|Former “Sopranos’’ star Michael Imperioli plays grizzled cop Louis Fitch on the new ABC drama “Detroit 1-8-7.’’ (Guy D’Alema/ABC)|
‘Detroit’ cop show has strong character
What makes a cop show fly? The answer is complicated, but the best of them have enough energy, atmosphere, and character to render even the most ordinary crimes dramatic. A grocery store robbery or a corner drug deal or an escaped parolee can be as riveting as a homicide, given the right treatment by the writers, the actors, and the cameramen.
Ultimately, “Detroit 1-8-7,’’ ABC’s new cop series premiering tonight at 10 on Channel 5, just may have enough forward thrust and raw emotion to take off. On the downside, the show relies on all the inner-city crime-show moves we’ve seen a million times before. There’s the rookie cop, Damon Washington (Jon Michael Hill), struggling through his first day and vomiting at the sight of a dead body. There’s his exasperated partner, grizzled veteran Louis Fitch (Michael Imperioli), who has a knack for closing cases. And there’s the tough but maternal lieutenant, Maureen Mason (Aisha Hinds), who rules the homicide unit with compassion. Got types?
And yet something engaging emerges from the procedural cliches in “Detroit 1-8-7,’’ thanks to strong casting and a tone that’s flexible and alive enough to veer easily from black comedy to romantic tension to suspense to somber hopelessness in the course of the hour. The show, filmed with a hand-held camera, is very much in the vein of “NYPD Blue,’’ but of course with a different and perhaps more depressed city nipping at the cops’ heels. The cops don’t always win the day, and there’s a complicated, Sipowicz-like male figure at the center of the action. He is Detective Fitch, and he is as emotionally unaware and crusty as he is brave.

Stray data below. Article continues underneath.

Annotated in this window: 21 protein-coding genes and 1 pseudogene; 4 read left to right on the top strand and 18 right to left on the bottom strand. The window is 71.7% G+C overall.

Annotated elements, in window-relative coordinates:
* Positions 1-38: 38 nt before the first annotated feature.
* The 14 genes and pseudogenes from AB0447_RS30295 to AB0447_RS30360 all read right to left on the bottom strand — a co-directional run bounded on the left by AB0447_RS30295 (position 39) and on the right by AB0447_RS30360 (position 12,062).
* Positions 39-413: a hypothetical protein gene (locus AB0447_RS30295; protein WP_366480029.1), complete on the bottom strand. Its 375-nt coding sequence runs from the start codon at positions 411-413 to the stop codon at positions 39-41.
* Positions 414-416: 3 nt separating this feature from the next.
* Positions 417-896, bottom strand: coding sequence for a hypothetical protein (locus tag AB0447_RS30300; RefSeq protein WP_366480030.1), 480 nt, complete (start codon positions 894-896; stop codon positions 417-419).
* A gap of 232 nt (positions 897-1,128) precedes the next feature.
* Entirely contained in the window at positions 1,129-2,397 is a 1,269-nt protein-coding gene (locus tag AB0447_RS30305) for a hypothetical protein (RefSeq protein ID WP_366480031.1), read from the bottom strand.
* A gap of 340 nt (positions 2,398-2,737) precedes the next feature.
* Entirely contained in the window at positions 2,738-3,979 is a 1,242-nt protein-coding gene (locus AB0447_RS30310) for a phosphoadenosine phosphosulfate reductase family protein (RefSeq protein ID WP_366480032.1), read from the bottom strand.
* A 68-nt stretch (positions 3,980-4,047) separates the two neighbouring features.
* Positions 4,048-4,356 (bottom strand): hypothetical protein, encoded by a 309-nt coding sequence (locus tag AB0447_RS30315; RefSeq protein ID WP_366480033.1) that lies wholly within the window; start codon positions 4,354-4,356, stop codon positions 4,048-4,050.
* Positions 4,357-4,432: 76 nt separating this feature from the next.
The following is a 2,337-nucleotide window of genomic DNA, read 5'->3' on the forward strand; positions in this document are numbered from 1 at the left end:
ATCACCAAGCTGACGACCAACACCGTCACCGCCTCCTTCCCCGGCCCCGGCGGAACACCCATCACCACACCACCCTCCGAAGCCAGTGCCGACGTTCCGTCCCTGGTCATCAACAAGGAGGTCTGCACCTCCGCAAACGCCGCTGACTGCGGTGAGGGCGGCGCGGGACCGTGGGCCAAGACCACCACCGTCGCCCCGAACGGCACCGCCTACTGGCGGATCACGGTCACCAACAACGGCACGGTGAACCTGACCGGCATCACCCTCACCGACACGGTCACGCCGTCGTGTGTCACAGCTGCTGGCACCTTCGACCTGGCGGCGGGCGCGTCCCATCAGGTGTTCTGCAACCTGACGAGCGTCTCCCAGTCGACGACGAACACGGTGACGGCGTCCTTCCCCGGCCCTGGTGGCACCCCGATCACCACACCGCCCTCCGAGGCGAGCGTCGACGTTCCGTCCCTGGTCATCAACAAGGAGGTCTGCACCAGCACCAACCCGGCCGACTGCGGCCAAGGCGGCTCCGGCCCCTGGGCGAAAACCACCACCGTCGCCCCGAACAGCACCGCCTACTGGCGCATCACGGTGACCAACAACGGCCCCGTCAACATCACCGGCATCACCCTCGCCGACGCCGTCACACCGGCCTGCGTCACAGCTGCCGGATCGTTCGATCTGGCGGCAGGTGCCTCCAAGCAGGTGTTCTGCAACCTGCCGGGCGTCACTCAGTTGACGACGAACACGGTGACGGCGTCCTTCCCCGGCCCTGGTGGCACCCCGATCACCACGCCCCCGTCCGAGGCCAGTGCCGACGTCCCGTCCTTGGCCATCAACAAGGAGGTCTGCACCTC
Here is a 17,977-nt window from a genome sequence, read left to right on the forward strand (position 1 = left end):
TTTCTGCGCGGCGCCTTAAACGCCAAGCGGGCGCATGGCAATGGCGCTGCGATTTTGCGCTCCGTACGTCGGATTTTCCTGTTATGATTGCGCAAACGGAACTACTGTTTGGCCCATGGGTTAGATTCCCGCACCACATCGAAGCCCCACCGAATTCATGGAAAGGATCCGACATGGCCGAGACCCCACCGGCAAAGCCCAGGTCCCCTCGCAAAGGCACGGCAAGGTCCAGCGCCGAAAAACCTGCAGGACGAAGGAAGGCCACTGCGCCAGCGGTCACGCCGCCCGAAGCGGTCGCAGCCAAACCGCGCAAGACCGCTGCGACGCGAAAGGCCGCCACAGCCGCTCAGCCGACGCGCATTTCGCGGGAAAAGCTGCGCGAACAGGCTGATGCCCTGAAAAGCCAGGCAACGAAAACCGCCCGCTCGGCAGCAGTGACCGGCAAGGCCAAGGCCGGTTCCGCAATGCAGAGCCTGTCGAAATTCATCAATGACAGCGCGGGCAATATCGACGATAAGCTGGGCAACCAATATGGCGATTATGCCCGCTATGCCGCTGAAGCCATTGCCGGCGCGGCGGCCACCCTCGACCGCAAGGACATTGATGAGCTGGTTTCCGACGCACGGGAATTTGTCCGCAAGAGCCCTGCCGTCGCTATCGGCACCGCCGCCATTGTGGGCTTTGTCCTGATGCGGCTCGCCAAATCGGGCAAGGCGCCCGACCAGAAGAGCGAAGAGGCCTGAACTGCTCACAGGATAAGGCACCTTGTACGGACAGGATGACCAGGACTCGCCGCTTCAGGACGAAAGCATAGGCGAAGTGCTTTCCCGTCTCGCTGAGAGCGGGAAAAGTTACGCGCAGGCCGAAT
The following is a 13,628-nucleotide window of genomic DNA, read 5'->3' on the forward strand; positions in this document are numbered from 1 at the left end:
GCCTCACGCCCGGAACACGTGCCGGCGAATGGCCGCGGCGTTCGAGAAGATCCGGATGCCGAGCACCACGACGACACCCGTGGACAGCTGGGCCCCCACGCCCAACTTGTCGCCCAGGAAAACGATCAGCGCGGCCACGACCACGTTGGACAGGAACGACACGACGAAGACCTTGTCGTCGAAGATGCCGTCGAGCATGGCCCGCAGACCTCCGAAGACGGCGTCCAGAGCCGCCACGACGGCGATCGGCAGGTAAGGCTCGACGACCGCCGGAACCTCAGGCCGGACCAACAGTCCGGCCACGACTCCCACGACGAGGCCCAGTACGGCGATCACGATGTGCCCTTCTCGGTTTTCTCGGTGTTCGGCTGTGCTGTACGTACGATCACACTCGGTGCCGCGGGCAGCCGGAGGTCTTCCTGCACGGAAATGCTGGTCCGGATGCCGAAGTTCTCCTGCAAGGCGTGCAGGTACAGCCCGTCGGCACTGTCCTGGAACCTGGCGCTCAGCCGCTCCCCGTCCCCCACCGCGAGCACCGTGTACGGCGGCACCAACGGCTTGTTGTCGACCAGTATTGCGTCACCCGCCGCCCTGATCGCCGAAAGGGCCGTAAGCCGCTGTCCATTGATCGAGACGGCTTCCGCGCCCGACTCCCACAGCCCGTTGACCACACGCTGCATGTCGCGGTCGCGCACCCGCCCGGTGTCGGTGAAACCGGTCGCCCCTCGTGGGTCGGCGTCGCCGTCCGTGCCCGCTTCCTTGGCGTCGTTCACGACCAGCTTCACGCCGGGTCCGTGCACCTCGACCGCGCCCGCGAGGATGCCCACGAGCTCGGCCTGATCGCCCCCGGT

I think Imperioli, as Fitch, is the best thing about “Detroit 1-8-7.’’ He’s truly formidable in a scene that requires Fitch to calmly stare a confession out of a perp, and then he’s funny when Fitch insists on phoning new partner Damon to complain — while Damon is sitting right next to him. “Nobody understands the guy,’’ another cop tells the mystified Damon, “but he gets results.’’ If Imperioli’s talent weren’t already so well-known from his time as Christopher on “The Sopranos,’’ his subtle work on this show would feel like a breakout performance. And he’s surrounded by a distinctive ensemble, including Natalie Martinez as the squad’s rising star and James McDaniel (from “NYPD Blue’’) as the seen-it-all cop closing in on retirement. I could imagine spending more time with this crew.
The original concept of “Detroit 1-8-7’’ was to film the cops as if they were appearing in a documentary. At times, the characters would acknowledge the cameramen, including a scene in which Fitch grabs a camera to smash a car window. But that faux documentary approach was edited out of the premiere and nixed from the series, when the city of Detroit began prohibiting media ride-alongs after a kid was killed during the filming of a reality show. And “Detroit 1-8-7’’ is better off without the gimmick. In sitcoms that tend toward the outrageous, the mockumentary style works, but in a show aiming for realism, the method feels forced and artificial. Now, the show benefits from a jagged but inviting flow, and a less obtrusive lens through which to see a city struggle.